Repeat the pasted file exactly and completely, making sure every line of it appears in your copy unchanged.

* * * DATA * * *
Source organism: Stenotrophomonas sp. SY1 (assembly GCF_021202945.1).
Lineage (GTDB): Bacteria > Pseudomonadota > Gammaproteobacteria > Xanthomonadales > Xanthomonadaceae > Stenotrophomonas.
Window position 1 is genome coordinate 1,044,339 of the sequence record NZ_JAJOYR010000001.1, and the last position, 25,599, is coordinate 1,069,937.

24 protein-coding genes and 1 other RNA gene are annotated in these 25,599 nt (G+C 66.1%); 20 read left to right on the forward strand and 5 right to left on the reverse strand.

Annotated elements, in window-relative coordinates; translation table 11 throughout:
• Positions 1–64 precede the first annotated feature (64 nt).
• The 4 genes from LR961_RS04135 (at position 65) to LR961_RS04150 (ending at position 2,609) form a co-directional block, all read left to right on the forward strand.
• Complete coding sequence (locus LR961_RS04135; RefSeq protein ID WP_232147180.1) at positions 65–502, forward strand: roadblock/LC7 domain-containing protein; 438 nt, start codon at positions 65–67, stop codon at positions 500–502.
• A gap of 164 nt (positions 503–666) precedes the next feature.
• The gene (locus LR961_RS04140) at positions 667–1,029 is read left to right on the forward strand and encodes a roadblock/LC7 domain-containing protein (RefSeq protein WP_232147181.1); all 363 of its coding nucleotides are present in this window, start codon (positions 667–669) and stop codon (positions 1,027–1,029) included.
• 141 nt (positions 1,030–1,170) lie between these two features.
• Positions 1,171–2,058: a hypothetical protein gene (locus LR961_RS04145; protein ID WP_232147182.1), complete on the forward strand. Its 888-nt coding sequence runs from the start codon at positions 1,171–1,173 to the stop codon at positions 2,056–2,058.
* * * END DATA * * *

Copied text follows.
Source organism: Stenotrophomonas sp. SY1 (assembly GCF_021202945.1).
Lineage (GTDB): Bacteria > Pseudomonadota > Gammaproteobacteria > Xanthomonadales > Xanthomonadaceae > Stenotrophomonas.
Window position 1 is genome coordinate 1,044,339 of the sequence record NZ_JAJOYR010000001.1, and the last position, 25,599, is coordinate 1,069,937.

24 protein-coding genes and 1 other RNA gene are annotated in these 25,599 nt (G+C 66.1%); 20 read left to right on the forward strand and 5 right to left on the reverse strand.

Annotated elements, in window-relative coordinates; translation table 11 throughout:
• Positions 1–64 precede the first annotated feature (64 nt).
• The 4 genes from LR961_RS04135 (at position 65) to LR961_RS04150 (ending at position 2,609) form a co-directional block, all read left to right on the forward strand.
• Complete coding sequence (locus LR961_RS04135; RefSeq protein ID WP_232147180.1) at positions 65–502, forward strand: roadblock/LC7 domain-containing protein; 438 nt, start codon at positions 65–67, stop codon at positions 500–502.
• A gap of 164 nt (positions 503–666) precedes the next feature.
• The gene (locus LR961_RS04140) at positions 667–1,029 is read left to right on the forward strand and encodes a roadblock/LC7 domain-containing protein (RefSeq protein WP_232147181.1); all 363 of its coding nucleotides are present in this window, start codon (positions 667–669) and stop codon (positions 1,027–1,029) included.
• 141 nt (positions 1,030–1,170) lie between these two features.
• Positions 1,171–2,058: a hypothetical protein gene (locus LR961_RS04145; protein ID WP_232147182.1), complete on the forward strand. Its 888-nt coding sequence runs from the start codon at positions 1,171–1,173 to the stop codon at positions 2,056–2,058.